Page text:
With such a context consider the possibilities that could be dreamed into existence in visionary traditional or futuristic domestic settings.
Plenty of people can build “stuff”. There are almost as many millions of builders as there are millions of amateur and professional photographers. Getting straight lines or framing up an image isn’t hard. It’s easy enough to tell the difference between shoddy workmanship and good solid workmanship. But it takes discernment to plan for the difference between good enough and truly beautiful. The difference is in the subtleties, details that must be envisioned before a project begins and during the journey, not just after the fact. It is also in the focus. Designing with light not just space can add meaning, dimension, purpose and fulfilment to what may have been formerly archaic, rundown, under-utilised, plain, empty or merely functional.
If someone wants to choose a product from a supplier’s standard range with a few personalised adaptations then fine, there are plenty of such providers. If the goal is to do something amazing, full of artistry and skill, then the focus has to be right; it takes more than just commissioning a tradesman so you can end up with straight lines.
Of course, at the end of every project we do need to end up with a physical structure that fulfils its functional purpose. But in the process of achieving that end it helps to contemplate possibilities, to be informed but he best minds, to explore the world of art, ideas, architecture and material so that the “world best practice” is brought to bear—even if the structure is a suburban sunroom. Everyone is entitled to an original.
Einstein revolutionised the world of science when in 1905, before achieving his doctorate and while still working as a lowly patent clerk, he published a paper hat flew in the face of all known science. His idea that light consisted of particles not waves was the first in a series of revolutionary hypotheses proposed by him.
So what? What might Einsteinian physics, cosmology or quantum mechanics or light as finite particle quanta rather than waves have to do with the quality of light and the way in which light shapes the quality of life in your home or workspace? Does it actually matter to you whether the light streaming into your conservatory or orangery is a wave or a particle? Or the Lord Kelvin is the namesake for the scale that defines the temperature of colour and the range of thermal motion? Or the subtle differences between the Newtonian and Einsteinian universes? Probably not, but such things do matter to me simply because I’m always looking for the slight edge to improve the built outcome.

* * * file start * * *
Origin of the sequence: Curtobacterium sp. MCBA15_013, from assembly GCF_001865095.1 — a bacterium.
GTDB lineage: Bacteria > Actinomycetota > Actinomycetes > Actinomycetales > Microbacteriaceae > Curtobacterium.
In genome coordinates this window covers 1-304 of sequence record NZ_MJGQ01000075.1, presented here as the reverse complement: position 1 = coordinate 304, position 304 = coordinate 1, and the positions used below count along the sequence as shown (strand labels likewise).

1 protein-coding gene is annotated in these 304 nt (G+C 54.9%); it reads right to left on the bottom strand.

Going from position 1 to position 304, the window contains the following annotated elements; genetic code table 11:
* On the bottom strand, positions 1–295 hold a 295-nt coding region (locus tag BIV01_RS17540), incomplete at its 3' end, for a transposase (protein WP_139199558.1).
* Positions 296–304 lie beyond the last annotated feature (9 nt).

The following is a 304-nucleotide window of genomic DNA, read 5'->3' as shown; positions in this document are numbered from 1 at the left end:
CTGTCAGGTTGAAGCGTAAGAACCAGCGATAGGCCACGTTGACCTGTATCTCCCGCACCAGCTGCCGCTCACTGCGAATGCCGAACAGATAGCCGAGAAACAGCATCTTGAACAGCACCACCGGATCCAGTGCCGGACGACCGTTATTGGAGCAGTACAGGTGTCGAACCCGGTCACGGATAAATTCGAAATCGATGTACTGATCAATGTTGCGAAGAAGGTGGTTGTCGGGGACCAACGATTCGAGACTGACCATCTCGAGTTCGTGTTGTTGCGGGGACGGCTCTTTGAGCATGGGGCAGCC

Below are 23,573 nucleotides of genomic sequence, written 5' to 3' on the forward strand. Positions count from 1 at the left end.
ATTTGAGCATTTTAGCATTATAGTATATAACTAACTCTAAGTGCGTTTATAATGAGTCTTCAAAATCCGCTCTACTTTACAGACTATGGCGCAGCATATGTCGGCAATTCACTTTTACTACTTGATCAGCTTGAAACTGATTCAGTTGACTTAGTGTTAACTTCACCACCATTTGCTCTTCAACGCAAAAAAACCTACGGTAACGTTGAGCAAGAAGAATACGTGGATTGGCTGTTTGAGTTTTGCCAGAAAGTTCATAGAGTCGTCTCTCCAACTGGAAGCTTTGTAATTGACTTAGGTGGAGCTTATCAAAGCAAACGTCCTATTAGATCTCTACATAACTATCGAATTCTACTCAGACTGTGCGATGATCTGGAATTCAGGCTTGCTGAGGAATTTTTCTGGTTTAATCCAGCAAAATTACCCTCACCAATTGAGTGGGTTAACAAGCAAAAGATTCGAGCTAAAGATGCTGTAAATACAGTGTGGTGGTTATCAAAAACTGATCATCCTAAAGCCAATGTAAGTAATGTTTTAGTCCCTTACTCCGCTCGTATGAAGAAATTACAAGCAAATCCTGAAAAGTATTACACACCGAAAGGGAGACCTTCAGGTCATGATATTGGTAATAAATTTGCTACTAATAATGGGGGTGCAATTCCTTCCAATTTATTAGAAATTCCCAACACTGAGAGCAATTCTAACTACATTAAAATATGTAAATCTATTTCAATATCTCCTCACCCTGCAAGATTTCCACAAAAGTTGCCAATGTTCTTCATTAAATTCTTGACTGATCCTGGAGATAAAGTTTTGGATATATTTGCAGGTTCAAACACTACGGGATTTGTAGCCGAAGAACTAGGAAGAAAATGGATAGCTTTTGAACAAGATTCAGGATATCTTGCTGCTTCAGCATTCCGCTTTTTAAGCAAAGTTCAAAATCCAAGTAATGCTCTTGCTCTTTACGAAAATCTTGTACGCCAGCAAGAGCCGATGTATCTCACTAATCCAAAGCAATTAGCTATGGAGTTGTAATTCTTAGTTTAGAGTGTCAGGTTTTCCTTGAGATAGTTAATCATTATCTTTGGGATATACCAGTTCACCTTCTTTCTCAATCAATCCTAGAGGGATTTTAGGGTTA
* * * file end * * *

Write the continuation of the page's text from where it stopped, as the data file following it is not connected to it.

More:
A homeowner may not want to trouble themselves with technical terms and physical world realities such as refraction, reflection, diffusion, absorption, radiation, convection or thermal conservation. Or the laws of thermodynamics and the principles of civil and mechanical engineering. Or the molecular properties and manufacturing processes of the many types of glass and companion materials such as timber, steel, aluminium, concrete, brick and stone.
Whether you are an architect, builder, engineer or homeowner, you want me to think about those things and understand their consequences as well as syncing the geography, location, orientation, local weather patterns, seasonal arc of the sun and colour of light and optimal temperatures. They are all elements of my artistic palette.
Two key ideas have emerged from my journeys with glass and light: (1) The idea discussed earlier that the quality of light in our lives is a key measure of the quality of our lives; and (2) despite its long functional history as a viewing medium, glass is only at the beginning of its structural possibilities in the great architectural adventures of the future.
Rather than fill this page with scientific theories, abstract science or even modern construction tricks, on our Global Inspirations page we take a journey around “my world” to look at the best of the grand designs with glass. My real purpose there is to stimulate vision and imagination, to help people reflect on what they want, which often begins with knowing what they don’t want.
Whatever it is ultimately, wherever you find that “ah-hah” idea for your indoor outdoor lifestyle adventure, I’ve either done it, many times, or worked with the principle that makes it work, many times. Either way, let’s begin our journey towards the light.